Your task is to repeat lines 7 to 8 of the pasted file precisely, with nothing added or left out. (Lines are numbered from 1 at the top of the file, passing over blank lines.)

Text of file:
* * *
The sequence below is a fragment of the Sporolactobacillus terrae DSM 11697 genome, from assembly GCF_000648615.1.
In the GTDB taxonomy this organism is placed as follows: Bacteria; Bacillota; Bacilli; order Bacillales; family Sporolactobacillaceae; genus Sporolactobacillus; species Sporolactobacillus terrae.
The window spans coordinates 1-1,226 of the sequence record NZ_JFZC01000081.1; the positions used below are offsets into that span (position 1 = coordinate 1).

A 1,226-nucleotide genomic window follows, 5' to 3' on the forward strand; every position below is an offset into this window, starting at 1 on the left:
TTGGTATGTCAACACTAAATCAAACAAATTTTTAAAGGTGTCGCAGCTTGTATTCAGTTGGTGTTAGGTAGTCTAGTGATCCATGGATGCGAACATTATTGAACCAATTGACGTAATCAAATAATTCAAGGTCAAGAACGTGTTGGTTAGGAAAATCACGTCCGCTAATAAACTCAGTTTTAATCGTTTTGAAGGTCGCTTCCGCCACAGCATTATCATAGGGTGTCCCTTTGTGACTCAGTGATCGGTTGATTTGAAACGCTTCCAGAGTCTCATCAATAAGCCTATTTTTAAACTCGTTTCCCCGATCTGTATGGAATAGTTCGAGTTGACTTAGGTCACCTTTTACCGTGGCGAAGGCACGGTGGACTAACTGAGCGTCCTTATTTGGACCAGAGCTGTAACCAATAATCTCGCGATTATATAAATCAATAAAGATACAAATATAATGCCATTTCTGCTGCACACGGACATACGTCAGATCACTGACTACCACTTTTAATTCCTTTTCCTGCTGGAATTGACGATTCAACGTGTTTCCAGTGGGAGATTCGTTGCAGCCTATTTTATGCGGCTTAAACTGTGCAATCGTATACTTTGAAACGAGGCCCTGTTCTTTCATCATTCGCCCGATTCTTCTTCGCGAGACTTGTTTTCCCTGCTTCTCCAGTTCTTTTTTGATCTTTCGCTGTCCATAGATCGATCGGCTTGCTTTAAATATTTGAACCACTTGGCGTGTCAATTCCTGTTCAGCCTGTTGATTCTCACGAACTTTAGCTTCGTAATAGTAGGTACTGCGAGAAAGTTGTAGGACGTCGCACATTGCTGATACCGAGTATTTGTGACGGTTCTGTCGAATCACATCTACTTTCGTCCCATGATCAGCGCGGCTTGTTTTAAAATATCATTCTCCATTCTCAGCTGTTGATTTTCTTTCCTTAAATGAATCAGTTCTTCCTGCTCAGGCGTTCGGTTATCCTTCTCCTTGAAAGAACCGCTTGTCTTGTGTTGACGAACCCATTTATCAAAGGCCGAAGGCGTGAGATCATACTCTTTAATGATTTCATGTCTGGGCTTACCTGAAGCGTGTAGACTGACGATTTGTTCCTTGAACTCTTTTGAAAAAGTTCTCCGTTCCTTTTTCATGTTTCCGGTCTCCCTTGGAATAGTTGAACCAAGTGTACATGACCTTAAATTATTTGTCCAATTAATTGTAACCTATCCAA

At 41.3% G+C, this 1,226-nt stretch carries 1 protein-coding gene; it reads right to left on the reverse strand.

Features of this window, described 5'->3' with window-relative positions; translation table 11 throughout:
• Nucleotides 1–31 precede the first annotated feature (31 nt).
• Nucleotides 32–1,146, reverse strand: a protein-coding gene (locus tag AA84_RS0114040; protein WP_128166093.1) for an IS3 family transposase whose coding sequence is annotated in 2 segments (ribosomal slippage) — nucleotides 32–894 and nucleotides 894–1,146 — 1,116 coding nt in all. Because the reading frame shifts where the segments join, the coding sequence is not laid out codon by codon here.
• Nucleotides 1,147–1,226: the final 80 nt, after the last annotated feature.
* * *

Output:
Features of this window, described 5'->3' with window-relative positions; translation table 11 throughout:
• Nucleotides 1–31 precede the first annotated feature (31 nt).